MUSTANG – A LEGEND OF THE WEST

Part Two of Three

Bureau of Land Management (BLM) Wild Horse Corrals welcome the public, including bus tours and school groups. Wild horse facilities in ten western states operate at different hours so it’s best to check in advance with the facility nearest you. (http://www.blm.gov/wo/st/en/prog/whbprogram.html .)

BLM SignFirst stop at the BLM Wild Horse Corrals at Hines, Oregon, on Highway 20 west of Burns, is the visitors’ viewing kiosk on a knoll overlooking 27 corrals or pens. Drive the self-guided auto route circling the pens.

Walk to the barn where freeze marking (branding) occurs. Wild horses with yellow, four-digit number tags dangling from their necks wait impatiently assembly-line style in six individual chutes. It’s difficult to hear anyone speak over the din of horses’ hooves kicking metal sides of the holding chutes.

A BLM employee shaves a strip of hair from the horse’s left hip and sprays the patch with alcohol. Another employee uses liquid nitrogen and a special branding tool to apply pressure on the hip for about 30 seconds. A second painless freeze mark is applied on the left side of the neck using the International Alpha Angle symbols to identify the registration organization, year of birth and registration number.

Outside in the pens, the animals are separated by age and sex, mares with foals, weanlings and yearlings, dry mares, and studs and geldings. Information sheets tacked on each pen list the HMA where the horse roamed, color and age. The eastern pens contain females, the western pens, males.

“See how the neck shrinks on an older horse?” our guide pointed to a 27-year old mare and her foal.” Her backbone would be filled in if she were in better shape. She has sacrificed herself for her foal. If the two are not adopted together, after weaning she will go to the Oklahoma site to eat grass until she dies. Look at that foal; it will be a good horse.”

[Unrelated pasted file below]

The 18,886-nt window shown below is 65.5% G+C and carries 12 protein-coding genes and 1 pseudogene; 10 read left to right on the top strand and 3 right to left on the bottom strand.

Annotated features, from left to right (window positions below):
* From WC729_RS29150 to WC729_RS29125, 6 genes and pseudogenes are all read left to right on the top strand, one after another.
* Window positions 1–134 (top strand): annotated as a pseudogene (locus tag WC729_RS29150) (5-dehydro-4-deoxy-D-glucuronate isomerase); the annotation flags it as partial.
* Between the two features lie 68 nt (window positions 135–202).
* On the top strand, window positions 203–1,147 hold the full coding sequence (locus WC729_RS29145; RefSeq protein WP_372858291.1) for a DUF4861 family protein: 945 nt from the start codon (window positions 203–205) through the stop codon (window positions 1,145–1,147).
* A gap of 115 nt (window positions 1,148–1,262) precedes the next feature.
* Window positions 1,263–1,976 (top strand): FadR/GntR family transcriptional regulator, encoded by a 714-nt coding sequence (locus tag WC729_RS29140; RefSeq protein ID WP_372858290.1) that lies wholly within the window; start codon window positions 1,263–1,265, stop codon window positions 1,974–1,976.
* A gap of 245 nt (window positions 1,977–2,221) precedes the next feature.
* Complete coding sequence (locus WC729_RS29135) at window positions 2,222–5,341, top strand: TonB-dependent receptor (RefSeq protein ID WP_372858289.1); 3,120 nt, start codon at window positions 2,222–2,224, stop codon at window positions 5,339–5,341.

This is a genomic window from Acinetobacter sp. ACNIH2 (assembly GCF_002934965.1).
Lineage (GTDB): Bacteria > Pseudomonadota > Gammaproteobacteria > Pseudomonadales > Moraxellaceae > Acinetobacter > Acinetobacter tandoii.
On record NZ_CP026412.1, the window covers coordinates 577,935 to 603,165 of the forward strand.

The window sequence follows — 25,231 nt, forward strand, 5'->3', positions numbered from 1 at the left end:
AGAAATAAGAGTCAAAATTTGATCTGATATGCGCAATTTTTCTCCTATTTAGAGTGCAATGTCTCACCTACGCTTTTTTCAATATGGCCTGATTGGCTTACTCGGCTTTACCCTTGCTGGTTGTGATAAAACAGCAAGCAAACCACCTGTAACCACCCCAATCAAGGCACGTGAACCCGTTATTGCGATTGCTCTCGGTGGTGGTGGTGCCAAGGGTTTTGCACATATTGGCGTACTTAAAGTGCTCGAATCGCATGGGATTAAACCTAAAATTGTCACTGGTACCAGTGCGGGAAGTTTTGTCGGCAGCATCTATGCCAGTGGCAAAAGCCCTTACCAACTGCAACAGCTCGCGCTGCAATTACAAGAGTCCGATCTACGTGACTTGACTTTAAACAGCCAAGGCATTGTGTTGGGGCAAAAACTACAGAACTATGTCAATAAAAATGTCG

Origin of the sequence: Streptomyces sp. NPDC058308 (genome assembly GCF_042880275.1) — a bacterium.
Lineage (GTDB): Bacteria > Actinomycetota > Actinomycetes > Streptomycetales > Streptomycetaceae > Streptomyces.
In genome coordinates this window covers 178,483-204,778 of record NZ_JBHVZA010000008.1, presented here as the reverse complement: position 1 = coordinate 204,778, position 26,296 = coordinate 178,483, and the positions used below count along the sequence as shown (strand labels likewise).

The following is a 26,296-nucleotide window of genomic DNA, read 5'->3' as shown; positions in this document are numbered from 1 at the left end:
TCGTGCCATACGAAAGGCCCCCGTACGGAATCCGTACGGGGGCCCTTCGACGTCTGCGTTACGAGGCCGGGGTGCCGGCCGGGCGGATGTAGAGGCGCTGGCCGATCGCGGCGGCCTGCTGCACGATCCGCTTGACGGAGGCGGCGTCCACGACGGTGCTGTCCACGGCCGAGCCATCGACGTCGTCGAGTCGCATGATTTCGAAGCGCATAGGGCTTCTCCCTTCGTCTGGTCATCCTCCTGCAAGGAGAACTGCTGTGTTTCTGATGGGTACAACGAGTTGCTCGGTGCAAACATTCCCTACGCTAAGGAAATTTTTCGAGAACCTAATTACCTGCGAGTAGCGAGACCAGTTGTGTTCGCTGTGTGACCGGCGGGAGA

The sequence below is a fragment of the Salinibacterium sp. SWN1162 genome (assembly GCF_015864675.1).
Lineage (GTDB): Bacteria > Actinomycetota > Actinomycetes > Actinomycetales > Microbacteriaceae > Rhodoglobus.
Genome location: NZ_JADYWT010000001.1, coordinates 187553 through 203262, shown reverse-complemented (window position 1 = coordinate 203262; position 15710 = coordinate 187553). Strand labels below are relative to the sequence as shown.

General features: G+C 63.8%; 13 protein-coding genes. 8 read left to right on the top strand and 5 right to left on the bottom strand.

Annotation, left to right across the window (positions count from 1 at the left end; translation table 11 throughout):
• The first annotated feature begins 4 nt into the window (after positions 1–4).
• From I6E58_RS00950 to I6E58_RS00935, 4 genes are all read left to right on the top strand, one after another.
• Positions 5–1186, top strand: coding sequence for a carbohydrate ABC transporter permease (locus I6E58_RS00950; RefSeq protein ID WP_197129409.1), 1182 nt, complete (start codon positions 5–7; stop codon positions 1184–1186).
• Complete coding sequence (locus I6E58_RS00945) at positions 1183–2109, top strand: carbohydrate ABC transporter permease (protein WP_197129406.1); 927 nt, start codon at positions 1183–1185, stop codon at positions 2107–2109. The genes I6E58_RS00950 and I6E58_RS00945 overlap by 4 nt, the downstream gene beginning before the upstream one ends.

We walked to the end of the alley between the pens to look at all the wild horses. Curious about us humans, they stared at us but kept to the opposite side of their respective pens. We stared in awe at these proud, wild horses standing straight and tall, heads held high. Whether in groups of three or three hundred, all the horses stood close together, shoulder to shoulder, running and pivoting as a choreographed ballet.

After every wild horse roundup, a veterinarian checks their health. The horses are vaccinated against diseases and wormed. Survival of the fittest accounts for wild horses having fewer health problems than domestic horses.

Adoption bids range from $125 for horses, $135 for burros, and $160 for mules. An individual may adopt up to four animals a year. Prospective adopters must provide a home for the animal with feed, water and shelter according to BLM requirements. After compliance checks, title is issued one year later.

Why adopt a wild horse?

“Mustangs want to learn, and they want to please,” our guide said. “Be gentle and patient. They make fine horses for cutting, reigning, barrel racing, jumping, pleasure and endurance riding.”

Next week concludes with Part Three citing advantages of adopting a mustang.

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About Lynne Schaefer

Lynne Schaefer has written two newspaper columns ("The Schussboomer" about skiing in California, and "Notes from Lynne's Journal" about Oregon wildlife); travel and garden articles for regional magazines copy for DVD tours of the High Desert Museum and the Newberry National Volcanic Monument, both in Bend, Oregon. She has published three non-fiction books, A Traveler's Guide to Historic California, Christmas Trivia Quiz, and His Daughter's Remembrance.
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